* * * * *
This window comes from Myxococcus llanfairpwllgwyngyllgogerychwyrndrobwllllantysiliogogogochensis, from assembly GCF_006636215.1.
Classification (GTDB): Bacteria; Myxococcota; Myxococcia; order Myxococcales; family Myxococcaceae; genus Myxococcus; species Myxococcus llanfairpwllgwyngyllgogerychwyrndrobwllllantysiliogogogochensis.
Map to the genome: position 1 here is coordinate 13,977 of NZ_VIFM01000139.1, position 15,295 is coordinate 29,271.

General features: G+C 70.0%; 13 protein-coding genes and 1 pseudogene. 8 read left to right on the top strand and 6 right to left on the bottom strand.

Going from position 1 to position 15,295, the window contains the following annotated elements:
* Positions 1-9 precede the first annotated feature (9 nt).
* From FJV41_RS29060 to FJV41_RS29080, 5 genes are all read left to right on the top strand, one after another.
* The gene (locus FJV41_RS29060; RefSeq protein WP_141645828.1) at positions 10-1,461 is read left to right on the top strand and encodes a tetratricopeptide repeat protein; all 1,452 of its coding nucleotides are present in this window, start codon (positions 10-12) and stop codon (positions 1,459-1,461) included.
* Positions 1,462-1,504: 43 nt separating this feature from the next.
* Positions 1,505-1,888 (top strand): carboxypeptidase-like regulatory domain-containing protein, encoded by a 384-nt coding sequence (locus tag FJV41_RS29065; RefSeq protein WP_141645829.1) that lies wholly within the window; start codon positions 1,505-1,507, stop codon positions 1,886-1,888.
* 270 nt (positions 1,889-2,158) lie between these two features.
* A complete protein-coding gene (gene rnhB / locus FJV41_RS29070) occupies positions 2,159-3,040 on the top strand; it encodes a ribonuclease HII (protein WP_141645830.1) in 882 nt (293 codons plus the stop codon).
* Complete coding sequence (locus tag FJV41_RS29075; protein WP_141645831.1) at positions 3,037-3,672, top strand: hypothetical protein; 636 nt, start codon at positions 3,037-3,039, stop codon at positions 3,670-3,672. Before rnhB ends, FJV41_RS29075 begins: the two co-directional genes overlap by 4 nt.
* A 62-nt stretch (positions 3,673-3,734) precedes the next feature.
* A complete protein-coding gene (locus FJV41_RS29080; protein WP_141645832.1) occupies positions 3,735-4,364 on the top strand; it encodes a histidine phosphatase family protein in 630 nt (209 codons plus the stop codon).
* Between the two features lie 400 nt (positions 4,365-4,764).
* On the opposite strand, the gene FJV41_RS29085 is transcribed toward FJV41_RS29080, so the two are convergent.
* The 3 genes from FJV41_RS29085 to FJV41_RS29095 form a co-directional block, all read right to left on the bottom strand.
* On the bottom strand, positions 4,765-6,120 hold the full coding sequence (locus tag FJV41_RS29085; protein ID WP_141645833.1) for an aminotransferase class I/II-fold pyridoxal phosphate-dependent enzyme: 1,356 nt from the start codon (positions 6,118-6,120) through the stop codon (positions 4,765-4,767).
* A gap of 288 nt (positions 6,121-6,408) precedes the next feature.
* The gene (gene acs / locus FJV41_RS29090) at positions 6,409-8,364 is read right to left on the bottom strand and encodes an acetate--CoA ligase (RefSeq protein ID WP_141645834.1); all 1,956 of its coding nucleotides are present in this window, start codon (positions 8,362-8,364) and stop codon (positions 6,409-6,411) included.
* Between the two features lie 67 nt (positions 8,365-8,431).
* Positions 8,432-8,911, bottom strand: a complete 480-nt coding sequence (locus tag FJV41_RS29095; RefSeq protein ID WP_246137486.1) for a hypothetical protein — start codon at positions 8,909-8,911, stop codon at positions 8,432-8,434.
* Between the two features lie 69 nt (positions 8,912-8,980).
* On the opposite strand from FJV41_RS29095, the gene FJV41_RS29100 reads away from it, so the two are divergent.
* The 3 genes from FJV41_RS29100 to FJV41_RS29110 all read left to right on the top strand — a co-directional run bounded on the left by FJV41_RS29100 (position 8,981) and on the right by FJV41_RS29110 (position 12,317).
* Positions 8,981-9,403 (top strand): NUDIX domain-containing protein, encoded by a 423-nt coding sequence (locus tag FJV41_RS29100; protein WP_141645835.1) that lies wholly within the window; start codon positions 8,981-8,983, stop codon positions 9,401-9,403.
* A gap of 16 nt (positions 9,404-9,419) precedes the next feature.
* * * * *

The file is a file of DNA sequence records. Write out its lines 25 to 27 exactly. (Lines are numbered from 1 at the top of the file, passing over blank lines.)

* On the opposite strand from FJV41_RS29095, the gene FJV41_RS29100 reads away from it, so the two are divergent.
* The 3 genes from FJV41_RS29100 to FJV41_RS29110 all read left to right on the top strand — a co-directional run bounded on the left by FJV41_RS29100 (position 8,981) and on the right by FJV41_RS29110 (position 12,317).
* Positions 8,981-9,403 (top strand): NUDIX domain-containing protein, encoded by a 423-nt coding sequence (locus tag FJV41_RS29100; protein WP_141645835.1) that lies wholly within the window; start codon positions 8,981-8,983, stop codon positions 9,401-9,403.